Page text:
14. The current economic conditions negatively affect private companies dependent on public contracts (and, to a lesser degree, on the oil sector activity), potentially hitting the health of banks’ loan portfolio. A significant share of private companies with access to the banking sector depend on public contracts. Their operations should be clearly affected by the 50 percent decline in public investment and outlays on goods and services in 2015 and 2016 relative to 2014 levels. In addition, oil companies have delayed some investments and significantly reduced their operational costs, which translates into fewer contracts awarded to local companies. The impact, however, is certainly more modest than that related to the decline of public contracts because oil companies mainly award contracts to foreign companies. In addition, the projected reduction in government transfers and subsidies over 2016-17 could negatively affect banks’ credit portfolio to public corporations or decentralized entities.
15. The recent accumulation of domestic payment arrears brings about several risks to banks. In 2015, the government accrued a sizable amount of domestic payment arrears (around CFAF 148 billion or 3 percent of non-oil GDP, bringing their stock to CFAF 200 billion or 4 percent of non-oil GDP). Initially, companies awaiting the settlement of their bills by the government would have resorted to short-term bank financing, which would explain the fact that credit to the private sector was still growing significantly in the first half of 2015. By contrast, the accumulation of domestic arrears would have been a factor behind the increase in banks’ NPLs to 16.5 percent of total banks’ loans as of end-2015. Aware of those problems, the government is implementing a plan to gradually clear its arrears as a way to give a breath of fresh air to the private sector and, consequently, limit the damage to banks’ credit portfolio. However, the accumulation of domestic arrears also impacted many decentralized public entities (e.g., universities, hospitals), that have been forced to withdraw deposits (and have in some cases resorted to bank overdrafts) to maintain their operations in the face of a reduction and delays in government transfers, exacerbating thereby banks’ resource constraints.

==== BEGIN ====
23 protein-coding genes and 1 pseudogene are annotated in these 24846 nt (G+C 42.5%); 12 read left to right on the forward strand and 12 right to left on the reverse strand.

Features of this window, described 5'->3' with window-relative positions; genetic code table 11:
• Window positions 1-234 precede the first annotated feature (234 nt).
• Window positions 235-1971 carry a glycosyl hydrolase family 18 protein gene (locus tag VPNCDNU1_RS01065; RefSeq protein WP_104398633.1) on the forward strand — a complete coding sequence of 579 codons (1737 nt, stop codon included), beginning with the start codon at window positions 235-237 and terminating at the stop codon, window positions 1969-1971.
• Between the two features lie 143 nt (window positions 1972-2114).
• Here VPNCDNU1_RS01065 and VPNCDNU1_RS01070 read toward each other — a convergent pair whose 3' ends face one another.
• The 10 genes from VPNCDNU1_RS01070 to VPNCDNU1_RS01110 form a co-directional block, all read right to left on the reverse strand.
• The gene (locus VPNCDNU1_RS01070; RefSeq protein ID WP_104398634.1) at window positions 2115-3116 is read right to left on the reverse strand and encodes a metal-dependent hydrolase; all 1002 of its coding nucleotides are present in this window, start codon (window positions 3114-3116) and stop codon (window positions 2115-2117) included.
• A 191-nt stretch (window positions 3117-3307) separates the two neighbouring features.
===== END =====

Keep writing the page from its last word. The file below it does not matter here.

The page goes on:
16. The short term-structure of their liabilities have forced banks to maintain high liquidity levels to mitigate risks (Figure 4). The proportion of sight deposits is particularly high in Chad (85 percent of total deposits, the highest ratio among CEMAC members), making banks particularly vulnerable to a withdrawal of deposits. In that context, the banking sector has remained relatively liquid with liquid assets representing 26 percent of total assets. Banks in Chad, as generally in the CEMAC region, have long been characterized by excess liquidity. At end-2015, banks’ excess reserves exceeded CFAF 64 billion or 6.2 percent of their total assets.3 On the other hand, the reduction of liquidity risks translates into reduced “transformation of maturities” (a key contribution of banks to economic development) and the provision of credit only at short-term. Short-term loans represented 75 percent of total commercial banks’ loans at the end of 2015.
Figure 4.Chad: Banks’ Excess Reserves and Deposits
Sources: BEAC; COBAC; IMF Staff calculation.
17. The government’s needs for additional domestic financing, including to repay part of the stock of domestic arrears, can place a burden on banks, despite recent measures of the BEAC to strengthen their liquidity position.
• Direct monetary financing from the BEAC, widely used in 2015, should no longer be an option in 2016. In 2015, Chad benefitted from statutory and exceptional advances (on the basis of the security challenges faced by the country) for a total of CFAF 232 billion. Additional direct monetary financing is unlikely in 2016, as it would require changing again the ceiling on such advances, already reached by Chad. In addition, it is not advisable, as further direct monetary financing could compromise the stability of the common currency.
• The authorities intend to continue to resort to public securities’ issuances in the regional market. Chad successfully increased its public security issuances in the CEMAC regional market in 2015, with net issuances of Treasury bills and bonds of CFAF 190 billion. However, several of those issuances were used to swap against existing banks’ direct loans, leading to a principal repayment of the domestic debt of CFAF 234 billion in 2015 (compared to only CFAF 80 billion in 2014). The main benefit of the increased use of Treasury bills and bonds for commercial banks is in terms of increased liquidity of their claims given that they can be rediscounted at the Central Bank. For 2016, the authorities intend to issue Treasury bills and bonds for a net amount of at least CFAF 150 billion (2.5 percent of non-oil GDP). This appears ambitious given developments in 2015.
• This program of issuance includes an operation of repayment of domestic arrears that can restraint the banks’ margins of maneuver for other financing. As part of their strategy to clear domestic arrears, the authorities issued two Treasury bonds at the end of March 2016, for a total amount of CFAF 65 billion, which proceeds will be used to repay part of the accumulated domestic arrears. This operation benefits the agent banks in two ways: directly as the operation includes a discount of 7 percent on the arrears’ claims to be kept by the bank involved in the operation, and indirectly as the clearance of domestic arrears would improve financial conditions of enterprises repaid, therefore improving the banks’ credit portfolio. That said, funding for this operation competes with the ordinary financing of the 2016 budget, a reason why additional similar operations should be considered with extreme caution.